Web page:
Thai government's US$102 billion budget clears first parliamentary vote

BANGKOK (Reuters): The Thai government's 3.753 trillion baht (US$102 billion) budget for the 2025 fiscal year passed its first parliamentary vote on Friday, but there will be a series of further votes before it can be enacted.

After a three-day debate, the draft budget bill, aimed at kick-starting the economy, passed with 311 votes in favour and 175 against as the Pheu Thai Party-led government commands a majority in the House of Representatives.

The 2025 budget for the year starting Oct. 1 projects a 7.8% rise in spending and an increase of 24.9% in the budget deficit to 865.7 billion baht from the 2024 fiscal year.

The bill will still need to pass second and third readings in the lower house, expected in August, before being sent for senate and royal approval.

Prime Minister Srettha Thavisin has said the expansionary budget was needed to stimulate a sluggish economy, and on Friday said he expected to announce additional stimulus measures early next week.

The government is targeting economic growth of at least 3% this year, after last year's 1.9% expansion lagged regional peers.

The government has said some 152.7 billion baht of the 2025 budget would be used to finance its signature 500 billion-baht "digital wallet" handout programme.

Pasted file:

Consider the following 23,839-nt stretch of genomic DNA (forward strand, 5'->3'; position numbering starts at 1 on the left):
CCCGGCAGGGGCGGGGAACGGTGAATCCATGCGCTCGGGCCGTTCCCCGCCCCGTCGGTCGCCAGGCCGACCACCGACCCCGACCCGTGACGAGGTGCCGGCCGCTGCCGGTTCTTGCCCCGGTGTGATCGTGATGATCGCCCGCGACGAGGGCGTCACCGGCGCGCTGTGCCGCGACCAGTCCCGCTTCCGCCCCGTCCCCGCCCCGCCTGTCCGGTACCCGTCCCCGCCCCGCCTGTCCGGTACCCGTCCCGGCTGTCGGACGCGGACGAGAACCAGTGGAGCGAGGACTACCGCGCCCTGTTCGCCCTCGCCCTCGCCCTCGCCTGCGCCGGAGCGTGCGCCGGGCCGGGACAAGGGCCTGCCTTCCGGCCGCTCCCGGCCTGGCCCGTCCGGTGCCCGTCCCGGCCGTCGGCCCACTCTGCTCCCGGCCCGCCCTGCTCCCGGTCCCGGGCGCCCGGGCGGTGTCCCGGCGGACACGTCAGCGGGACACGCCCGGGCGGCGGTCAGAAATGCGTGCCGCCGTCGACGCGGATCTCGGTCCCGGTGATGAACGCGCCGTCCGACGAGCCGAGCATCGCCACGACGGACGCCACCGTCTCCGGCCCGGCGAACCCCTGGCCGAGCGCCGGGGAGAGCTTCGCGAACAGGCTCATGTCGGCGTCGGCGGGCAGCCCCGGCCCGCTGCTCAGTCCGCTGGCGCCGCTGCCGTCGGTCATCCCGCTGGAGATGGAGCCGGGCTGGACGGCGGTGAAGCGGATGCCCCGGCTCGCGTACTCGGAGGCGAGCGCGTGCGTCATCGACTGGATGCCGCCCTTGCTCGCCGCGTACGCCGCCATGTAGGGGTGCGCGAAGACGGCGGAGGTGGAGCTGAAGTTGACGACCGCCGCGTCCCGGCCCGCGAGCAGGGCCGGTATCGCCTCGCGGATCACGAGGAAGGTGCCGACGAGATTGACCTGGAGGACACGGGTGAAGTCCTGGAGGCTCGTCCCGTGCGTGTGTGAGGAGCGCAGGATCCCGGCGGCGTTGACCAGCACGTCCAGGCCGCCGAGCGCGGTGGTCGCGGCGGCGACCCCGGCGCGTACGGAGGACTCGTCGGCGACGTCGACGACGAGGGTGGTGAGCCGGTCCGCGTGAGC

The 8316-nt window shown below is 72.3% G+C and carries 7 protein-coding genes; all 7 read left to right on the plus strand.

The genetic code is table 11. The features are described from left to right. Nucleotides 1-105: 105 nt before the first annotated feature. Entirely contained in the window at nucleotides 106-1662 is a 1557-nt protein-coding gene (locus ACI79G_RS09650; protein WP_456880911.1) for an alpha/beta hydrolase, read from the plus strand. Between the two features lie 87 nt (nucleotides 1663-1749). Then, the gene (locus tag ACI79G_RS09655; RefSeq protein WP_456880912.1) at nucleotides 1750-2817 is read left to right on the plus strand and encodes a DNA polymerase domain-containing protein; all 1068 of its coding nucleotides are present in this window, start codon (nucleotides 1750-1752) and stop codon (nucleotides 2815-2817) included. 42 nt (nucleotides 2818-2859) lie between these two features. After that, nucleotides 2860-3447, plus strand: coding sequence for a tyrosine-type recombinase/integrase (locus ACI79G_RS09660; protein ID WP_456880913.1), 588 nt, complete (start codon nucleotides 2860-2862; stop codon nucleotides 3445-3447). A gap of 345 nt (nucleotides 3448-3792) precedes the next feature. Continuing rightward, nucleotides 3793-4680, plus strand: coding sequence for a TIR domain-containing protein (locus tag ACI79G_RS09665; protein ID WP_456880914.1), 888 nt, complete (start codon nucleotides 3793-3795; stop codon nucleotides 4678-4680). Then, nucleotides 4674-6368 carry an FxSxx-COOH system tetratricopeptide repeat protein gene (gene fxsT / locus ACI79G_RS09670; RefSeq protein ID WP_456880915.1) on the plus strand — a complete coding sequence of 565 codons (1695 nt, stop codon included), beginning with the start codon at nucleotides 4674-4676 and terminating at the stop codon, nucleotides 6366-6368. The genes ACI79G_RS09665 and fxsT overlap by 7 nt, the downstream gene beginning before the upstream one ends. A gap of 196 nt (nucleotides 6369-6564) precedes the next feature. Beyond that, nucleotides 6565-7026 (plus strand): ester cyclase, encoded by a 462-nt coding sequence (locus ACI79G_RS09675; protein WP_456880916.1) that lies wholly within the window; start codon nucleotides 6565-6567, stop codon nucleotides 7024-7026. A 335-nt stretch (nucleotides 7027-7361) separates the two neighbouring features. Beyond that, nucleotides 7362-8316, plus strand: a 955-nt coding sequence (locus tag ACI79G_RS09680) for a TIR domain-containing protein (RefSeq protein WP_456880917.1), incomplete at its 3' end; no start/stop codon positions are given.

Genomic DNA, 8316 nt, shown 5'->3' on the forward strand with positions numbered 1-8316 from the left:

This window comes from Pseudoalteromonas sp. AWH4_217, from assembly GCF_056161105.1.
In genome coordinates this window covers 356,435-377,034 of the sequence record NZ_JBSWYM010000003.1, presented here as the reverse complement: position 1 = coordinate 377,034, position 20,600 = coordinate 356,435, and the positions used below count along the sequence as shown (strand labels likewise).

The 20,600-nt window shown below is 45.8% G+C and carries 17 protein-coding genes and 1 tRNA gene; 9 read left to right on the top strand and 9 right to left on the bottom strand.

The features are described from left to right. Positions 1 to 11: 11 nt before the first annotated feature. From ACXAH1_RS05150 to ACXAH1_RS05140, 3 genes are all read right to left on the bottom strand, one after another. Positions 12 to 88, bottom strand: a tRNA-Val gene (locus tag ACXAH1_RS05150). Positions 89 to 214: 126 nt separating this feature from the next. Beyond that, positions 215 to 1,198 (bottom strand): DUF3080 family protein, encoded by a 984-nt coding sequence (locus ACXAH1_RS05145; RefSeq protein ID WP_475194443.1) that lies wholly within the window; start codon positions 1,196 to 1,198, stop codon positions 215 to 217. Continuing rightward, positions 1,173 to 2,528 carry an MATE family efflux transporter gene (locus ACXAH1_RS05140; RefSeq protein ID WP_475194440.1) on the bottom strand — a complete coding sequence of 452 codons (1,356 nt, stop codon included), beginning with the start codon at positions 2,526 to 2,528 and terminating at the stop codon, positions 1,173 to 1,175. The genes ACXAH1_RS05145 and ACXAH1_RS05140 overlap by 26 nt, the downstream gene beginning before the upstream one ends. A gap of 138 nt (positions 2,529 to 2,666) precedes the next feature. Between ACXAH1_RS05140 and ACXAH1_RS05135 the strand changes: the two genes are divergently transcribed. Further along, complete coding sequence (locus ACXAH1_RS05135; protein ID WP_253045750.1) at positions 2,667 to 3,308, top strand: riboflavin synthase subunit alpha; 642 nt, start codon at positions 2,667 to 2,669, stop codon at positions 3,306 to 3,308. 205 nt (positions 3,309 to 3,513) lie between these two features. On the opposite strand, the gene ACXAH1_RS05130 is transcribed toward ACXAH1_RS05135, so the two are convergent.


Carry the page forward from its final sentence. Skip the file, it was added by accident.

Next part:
The scheme, which involves a giveaway of 10,000 baht per person to 50 million Thais to be spent in their communities, has been delayed to the fourth quarter this year due to funding issues. Economists and two former central bank governors have said the programme is fiscally irresponsible.

The government has said it will finance the policy from the 2024 and 2025 budgets and with capital from a state-owned bank.

The budget debate comes as Srettha faces a Constitutional Court case that could potentially lead to his dismissal. The prime minister denies any wrongdoing, and the next hearing in the case is set for July 10. ($1 = 36.72 baht)

(Reporting by Orathai Sriring and Panarat Thepgumpanat in Bangkok Editing by John Mair and Matthew Lewis) - Reuters

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